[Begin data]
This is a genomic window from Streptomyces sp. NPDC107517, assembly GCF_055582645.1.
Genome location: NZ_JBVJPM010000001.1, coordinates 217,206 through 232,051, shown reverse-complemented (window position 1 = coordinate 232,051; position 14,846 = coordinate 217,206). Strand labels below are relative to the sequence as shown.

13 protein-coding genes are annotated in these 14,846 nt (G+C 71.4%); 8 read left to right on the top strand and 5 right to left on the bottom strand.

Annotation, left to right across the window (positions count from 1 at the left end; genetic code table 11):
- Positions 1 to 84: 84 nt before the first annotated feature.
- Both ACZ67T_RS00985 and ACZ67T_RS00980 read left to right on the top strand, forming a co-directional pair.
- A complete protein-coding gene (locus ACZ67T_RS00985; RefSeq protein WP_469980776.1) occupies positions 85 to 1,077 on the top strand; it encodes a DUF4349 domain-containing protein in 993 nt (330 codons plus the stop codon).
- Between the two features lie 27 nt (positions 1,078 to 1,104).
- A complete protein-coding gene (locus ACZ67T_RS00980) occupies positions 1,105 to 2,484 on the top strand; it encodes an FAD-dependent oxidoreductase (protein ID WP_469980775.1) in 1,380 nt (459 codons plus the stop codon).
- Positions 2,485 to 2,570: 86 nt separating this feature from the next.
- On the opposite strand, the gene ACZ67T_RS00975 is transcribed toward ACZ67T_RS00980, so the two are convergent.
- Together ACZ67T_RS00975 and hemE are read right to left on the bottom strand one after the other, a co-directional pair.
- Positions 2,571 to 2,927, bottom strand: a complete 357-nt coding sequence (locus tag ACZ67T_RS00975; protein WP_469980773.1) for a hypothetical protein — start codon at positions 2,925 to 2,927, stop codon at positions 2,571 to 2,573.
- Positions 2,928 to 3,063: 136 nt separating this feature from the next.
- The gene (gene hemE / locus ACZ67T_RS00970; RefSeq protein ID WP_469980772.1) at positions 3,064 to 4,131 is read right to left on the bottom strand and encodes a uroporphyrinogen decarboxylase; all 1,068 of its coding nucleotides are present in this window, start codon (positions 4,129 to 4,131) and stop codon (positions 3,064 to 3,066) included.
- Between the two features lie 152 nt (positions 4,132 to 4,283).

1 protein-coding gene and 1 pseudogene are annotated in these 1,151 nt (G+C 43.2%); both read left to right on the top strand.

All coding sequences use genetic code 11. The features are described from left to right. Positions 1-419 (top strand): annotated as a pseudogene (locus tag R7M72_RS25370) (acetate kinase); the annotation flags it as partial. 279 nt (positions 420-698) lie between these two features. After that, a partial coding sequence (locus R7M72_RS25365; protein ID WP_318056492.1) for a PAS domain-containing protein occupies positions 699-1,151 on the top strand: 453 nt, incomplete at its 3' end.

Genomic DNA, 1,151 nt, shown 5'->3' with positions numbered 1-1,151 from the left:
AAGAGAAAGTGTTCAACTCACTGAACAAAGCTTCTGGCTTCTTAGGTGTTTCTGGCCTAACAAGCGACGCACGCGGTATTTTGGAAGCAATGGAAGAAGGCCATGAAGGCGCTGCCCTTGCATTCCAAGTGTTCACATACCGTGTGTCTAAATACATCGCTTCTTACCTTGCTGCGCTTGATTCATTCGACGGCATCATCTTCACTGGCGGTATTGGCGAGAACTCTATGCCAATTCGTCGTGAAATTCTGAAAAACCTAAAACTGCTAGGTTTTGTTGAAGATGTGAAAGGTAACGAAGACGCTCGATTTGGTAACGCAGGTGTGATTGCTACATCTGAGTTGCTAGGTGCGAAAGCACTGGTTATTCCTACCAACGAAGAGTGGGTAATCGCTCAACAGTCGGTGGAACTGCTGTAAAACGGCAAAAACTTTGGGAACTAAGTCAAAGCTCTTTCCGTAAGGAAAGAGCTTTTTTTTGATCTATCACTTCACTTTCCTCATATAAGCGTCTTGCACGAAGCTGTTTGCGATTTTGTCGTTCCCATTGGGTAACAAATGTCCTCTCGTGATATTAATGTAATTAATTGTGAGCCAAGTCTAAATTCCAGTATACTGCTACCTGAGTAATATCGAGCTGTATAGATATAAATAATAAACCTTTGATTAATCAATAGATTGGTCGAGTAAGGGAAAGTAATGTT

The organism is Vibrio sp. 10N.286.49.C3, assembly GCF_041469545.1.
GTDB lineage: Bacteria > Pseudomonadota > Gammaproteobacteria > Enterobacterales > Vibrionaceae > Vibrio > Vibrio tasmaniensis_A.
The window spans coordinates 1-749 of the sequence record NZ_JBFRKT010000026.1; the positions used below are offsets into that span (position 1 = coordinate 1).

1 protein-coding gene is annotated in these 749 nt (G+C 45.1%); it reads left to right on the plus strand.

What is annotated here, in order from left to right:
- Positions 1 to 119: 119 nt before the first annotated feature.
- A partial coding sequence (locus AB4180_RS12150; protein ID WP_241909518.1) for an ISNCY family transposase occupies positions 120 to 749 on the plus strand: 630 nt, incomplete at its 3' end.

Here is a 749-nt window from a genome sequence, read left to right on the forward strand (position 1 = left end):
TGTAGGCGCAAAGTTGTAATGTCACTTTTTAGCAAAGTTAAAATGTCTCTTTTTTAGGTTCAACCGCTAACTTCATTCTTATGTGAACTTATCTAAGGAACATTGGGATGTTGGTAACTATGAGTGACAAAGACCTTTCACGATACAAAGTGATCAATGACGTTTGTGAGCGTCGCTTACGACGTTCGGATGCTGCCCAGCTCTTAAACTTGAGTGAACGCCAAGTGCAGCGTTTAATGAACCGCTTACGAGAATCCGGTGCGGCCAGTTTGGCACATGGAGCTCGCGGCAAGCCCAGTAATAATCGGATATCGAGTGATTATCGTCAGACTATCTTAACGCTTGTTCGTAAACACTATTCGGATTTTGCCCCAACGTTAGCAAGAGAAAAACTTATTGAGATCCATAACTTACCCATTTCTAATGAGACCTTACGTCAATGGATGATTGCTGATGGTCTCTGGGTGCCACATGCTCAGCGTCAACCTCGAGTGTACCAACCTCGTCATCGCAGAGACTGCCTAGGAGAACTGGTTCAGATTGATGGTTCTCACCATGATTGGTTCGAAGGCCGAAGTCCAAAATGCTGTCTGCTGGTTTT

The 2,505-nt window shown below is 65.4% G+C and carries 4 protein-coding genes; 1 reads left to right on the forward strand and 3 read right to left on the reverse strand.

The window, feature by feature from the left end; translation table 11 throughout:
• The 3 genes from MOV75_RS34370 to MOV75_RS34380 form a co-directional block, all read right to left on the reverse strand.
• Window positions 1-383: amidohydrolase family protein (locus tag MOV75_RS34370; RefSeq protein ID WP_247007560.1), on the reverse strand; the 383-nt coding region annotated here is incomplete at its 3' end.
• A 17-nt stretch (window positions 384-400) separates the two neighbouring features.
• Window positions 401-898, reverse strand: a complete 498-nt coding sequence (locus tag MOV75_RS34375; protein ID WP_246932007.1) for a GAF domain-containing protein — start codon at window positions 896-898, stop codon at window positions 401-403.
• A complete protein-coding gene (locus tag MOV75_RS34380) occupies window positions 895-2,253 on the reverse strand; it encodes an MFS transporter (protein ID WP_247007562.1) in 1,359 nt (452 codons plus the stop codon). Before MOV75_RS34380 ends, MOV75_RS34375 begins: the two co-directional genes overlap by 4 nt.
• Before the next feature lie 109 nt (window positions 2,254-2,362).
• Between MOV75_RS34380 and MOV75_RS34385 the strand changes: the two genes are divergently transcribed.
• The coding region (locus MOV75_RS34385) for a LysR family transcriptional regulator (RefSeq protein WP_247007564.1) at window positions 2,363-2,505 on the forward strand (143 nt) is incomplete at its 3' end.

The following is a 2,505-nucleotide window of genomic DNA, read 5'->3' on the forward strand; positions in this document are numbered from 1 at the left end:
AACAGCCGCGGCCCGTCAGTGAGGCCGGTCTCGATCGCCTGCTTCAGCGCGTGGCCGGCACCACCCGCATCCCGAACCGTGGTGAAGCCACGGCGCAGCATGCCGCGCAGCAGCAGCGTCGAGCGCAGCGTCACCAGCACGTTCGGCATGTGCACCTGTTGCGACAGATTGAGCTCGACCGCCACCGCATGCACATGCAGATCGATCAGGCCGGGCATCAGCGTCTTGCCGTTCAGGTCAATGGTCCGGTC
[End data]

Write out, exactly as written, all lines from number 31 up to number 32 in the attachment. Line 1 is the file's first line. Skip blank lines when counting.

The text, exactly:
The window, feature by feature from the left end; translation table 11 throughout:
• The 3 genes from MOV75_RS34370 to MOV75_RS34380 form a co-directional block, all read right to left on the reverse strand.